TGIF: Eel larvae

The larvae of eels and other related species are called small heads or in the fancier Greek, Leptocephalus.  The video above should give you some insight into this moniker.  Unlike fish larvae, Leptocephali can grow quite large from a few inches to well over a foot in length.  Also unlike fish larvae, Leptocephali do not feed on plankton but rather feed on microscopic particles in the water called marine snow. As can be seen in the video above they are transparent, undoubtedly an adaptation to avoid predation.  Indeed, Leptocephali do not possess red blood cells which could be easily seen in a transparent body.  Red blood cells are not acquired until the next phase of their life.

Dr. M (1729 Posts)

Craig McClain is the Assistant Director of Science for the National Evolutionary Synthesis Center, a National Science Foundation supported initiative. He has conducted deep-sea research for 20 years and published over 50 papers in the area. He has participated in and led dozens of oceanographic expeditions taken him to the Antarctic and the most remote regions of the Pacific and Atlantic. Craig’s research focuses on how energy drives the biology of marine invertebrates from individuals to ecosystems, specifically, seeking to uncover how organisms are adapted to different levels of carbon availability, i.e. food, and how this determines the kinds and number of species in different parts of the oceans. Craig’s research has been featured on National Public Radio, Discovery Channel, Fox News, National Geographic and ABC News. In addition to his scientific research, Craig also advocates the need for scientists to connect with the public and is the founder and chief editor of the acclaimed Deep-Sea News (, a popular ocean-themed blog that has won numerous awards. His writing has been featured in Cosmos, Science Illustrated, American Scientist, Wired, Mental Floss, and the Open Lab: The Best Science Writing on the Web. His forthcoming book, Science of the South (, connects cultural icons of South such as pecan pie with the science behind them.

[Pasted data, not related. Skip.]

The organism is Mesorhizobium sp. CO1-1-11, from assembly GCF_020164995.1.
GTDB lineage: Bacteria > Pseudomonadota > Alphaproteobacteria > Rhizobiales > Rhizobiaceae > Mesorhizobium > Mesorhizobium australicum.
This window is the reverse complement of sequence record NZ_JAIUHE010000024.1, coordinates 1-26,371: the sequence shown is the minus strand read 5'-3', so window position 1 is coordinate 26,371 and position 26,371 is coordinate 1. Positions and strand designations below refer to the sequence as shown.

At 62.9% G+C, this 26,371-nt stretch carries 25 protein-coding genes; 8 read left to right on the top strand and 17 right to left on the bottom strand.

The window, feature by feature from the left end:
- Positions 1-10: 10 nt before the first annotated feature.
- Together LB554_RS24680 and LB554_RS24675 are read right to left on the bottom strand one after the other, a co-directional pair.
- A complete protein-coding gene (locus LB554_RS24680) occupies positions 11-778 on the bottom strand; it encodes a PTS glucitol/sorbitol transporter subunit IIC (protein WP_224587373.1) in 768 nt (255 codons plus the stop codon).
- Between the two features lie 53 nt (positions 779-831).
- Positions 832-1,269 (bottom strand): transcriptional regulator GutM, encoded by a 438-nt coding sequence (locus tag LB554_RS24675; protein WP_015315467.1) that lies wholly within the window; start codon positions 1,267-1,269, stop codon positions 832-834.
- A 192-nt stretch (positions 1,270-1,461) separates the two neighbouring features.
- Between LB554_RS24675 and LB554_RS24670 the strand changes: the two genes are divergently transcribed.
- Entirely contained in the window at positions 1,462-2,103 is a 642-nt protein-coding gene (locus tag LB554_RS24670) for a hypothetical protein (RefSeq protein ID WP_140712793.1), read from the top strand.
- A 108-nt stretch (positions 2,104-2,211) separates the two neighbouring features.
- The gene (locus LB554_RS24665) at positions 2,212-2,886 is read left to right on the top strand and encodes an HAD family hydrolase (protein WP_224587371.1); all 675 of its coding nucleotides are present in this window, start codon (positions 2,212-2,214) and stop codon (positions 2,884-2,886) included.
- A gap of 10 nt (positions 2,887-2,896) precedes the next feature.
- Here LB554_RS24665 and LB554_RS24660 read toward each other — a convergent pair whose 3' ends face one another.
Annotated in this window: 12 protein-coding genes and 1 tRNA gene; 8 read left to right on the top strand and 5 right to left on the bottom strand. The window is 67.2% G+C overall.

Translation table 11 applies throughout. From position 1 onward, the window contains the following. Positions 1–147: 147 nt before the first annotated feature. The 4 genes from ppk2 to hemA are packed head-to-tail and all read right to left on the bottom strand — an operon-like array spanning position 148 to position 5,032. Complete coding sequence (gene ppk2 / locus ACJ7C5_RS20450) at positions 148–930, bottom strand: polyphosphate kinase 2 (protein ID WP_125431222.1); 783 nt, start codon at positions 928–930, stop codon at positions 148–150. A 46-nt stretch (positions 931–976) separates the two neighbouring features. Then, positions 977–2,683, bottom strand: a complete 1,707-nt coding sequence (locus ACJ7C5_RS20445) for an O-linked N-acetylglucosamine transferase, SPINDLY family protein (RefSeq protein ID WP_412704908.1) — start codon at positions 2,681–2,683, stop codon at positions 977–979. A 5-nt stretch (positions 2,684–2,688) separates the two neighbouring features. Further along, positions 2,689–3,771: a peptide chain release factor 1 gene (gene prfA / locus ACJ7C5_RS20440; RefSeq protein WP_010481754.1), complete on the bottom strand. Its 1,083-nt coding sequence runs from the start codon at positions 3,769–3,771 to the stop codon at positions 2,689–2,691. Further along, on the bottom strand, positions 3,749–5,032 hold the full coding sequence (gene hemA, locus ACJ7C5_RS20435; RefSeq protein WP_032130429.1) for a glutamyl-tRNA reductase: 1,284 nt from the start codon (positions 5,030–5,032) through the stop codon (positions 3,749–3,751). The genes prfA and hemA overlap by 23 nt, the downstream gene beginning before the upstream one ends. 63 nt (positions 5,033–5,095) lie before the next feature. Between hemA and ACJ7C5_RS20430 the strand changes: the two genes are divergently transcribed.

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6 comments on “TGIF: Eel larvae
  1. awesome video! I’m work with American eels for my master’s degree so I love seeing other leptocephalus larvae!!

  2. Pingback: Vidéo: une larve d’anguille transparente. | GuruMeditation

  3. I thank the person who took the picture of the live leptocephalus. It is really wonderful to be able to see a live, gracefully moving transparent leptocephalus as a past researcher on leptocephal. I saw leptocephali hatching from the eel eggs about centimeter long and alive for a few days and finally died in the lab glass containers. But this picture really great and I have never seen anything like this before.
    Thank so much for feasting my eyes. I wolul like to forward this to my fellow leptocephaloligists. Solomon

  4. After posting the comment on the beautiful leptocephalus, I was tempted to identify the leptocephalus as a past researcher on them. It looks like it is the leptocephalus of a Muraenid, such as a Moray eel. The environment also is suggestive of Moray eels. I could be wrong as this is not based on the scientific data such as the myotome count etc. Good luck to others who might like to take a guess.
    Solomon Raju.

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